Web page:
A tour de force of erotic intellectualism.
After discovering that he is HIV positive at 83, Anton Lotus starts to write his memoir under the guise of â€œscriptotherapy,” an exercise recommended by his therapist May Love to cope with his diagnosis. Anton, however, refuses to dwell on his illness and instead opts to recount his romantic past, hoping that his prose will also seduce May. While Anton’s position is that â€œthe world is pure and patternless; connectivity between people and events is wholly arbitrary,” the fragments of his life are pieced together through a series of interconnected narratives. We’re introduced to the â€œhorribly narcissistic” Aimee, 20 years Anton’s senior and a lover of both he and his father; she is a focus of both his adolescent crush and his more mature carnal desires. Throughout his writing exercises, however, Anton discovers that although â€œthe world is wild and blind and senseless,” order and reason does indeed exist to explain his life–and choice of lovers. Shadows of Joyce, Nabokov and Laurence Sterne, whose Tristram Shandy is evoked early in the novel, loom large throughout the story. Clearly in love with words and images, Palmer also delights in experiments in form. He constructs part of the novel through a pseudo-screenplay and imaginary dialogue between Anton and May; provides a series of events from Aimee’s viewpoint; and devotes 25 pages to a parody of Whitman with copious footnotes advancing the narrative of Anton’s love life. It may sound convoluted, but somehow Palmer pulls it all together, a life unfolded through the help of several masters.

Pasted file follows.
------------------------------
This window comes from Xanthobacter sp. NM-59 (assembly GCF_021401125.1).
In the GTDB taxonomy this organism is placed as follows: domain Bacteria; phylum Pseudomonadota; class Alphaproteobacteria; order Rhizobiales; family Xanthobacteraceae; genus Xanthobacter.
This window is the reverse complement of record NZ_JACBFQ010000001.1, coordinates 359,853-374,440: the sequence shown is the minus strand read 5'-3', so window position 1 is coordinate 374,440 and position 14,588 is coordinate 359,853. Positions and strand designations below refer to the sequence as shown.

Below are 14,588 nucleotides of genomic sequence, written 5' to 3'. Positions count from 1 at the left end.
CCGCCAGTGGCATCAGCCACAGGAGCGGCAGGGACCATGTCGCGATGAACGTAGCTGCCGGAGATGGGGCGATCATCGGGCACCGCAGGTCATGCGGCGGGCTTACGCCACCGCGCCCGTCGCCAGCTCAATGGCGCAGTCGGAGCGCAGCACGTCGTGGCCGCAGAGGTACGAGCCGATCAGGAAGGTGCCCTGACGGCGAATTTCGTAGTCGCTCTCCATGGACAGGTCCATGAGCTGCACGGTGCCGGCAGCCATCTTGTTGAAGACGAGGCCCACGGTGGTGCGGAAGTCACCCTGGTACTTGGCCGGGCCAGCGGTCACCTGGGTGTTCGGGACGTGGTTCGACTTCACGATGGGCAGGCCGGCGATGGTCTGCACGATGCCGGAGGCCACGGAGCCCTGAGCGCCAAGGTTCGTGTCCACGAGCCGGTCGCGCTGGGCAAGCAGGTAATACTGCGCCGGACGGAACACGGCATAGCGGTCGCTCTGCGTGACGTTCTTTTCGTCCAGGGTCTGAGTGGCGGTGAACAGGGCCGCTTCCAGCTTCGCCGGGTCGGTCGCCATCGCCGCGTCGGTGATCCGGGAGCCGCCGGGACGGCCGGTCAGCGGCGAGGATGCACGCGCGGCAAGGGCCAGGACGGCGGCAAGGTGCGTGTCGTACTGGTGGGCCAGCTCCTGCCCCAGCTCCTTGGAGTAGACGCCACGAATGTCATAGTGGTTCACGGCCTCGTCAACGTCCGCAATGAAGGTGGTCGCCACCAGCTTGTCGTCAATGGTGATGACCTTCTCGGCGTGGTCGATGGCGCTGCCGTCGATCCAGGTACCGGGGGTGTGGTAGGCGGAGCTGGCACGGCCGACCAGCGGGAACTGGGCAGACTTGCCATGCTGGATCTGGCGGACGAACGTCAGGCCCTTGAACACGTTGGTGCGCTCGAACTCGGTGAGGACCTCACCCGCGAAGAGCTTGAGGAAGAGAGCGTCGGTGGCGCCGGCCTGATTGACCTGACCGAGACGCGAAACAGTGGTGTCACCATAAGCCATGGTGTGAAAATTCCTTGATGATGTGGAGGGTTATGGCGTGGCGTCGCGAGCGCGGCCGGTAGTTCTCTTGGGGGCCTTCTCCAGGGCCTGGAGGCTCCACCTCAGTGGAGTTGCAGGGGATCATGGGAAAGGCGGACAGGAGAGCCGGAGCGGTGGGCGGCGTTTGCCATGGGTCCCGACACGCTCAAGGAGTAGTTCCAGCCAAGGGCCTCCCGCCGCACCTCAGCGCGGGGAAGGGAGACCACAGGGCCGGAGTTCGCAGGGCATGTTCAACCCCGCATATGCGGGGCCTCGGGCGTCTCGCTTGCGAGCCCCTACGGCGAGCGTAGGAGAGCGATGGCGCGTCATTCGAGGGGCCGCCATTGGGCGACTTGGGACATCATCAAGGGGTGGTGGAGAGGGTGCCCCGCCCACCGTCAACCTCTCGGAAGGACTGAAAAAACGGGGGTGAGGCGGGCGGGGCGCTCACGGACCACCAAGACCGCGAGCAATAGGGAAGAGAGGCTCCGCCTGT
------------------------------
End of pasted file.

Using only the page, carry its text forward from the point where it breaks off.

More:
A novel of brilliant turns.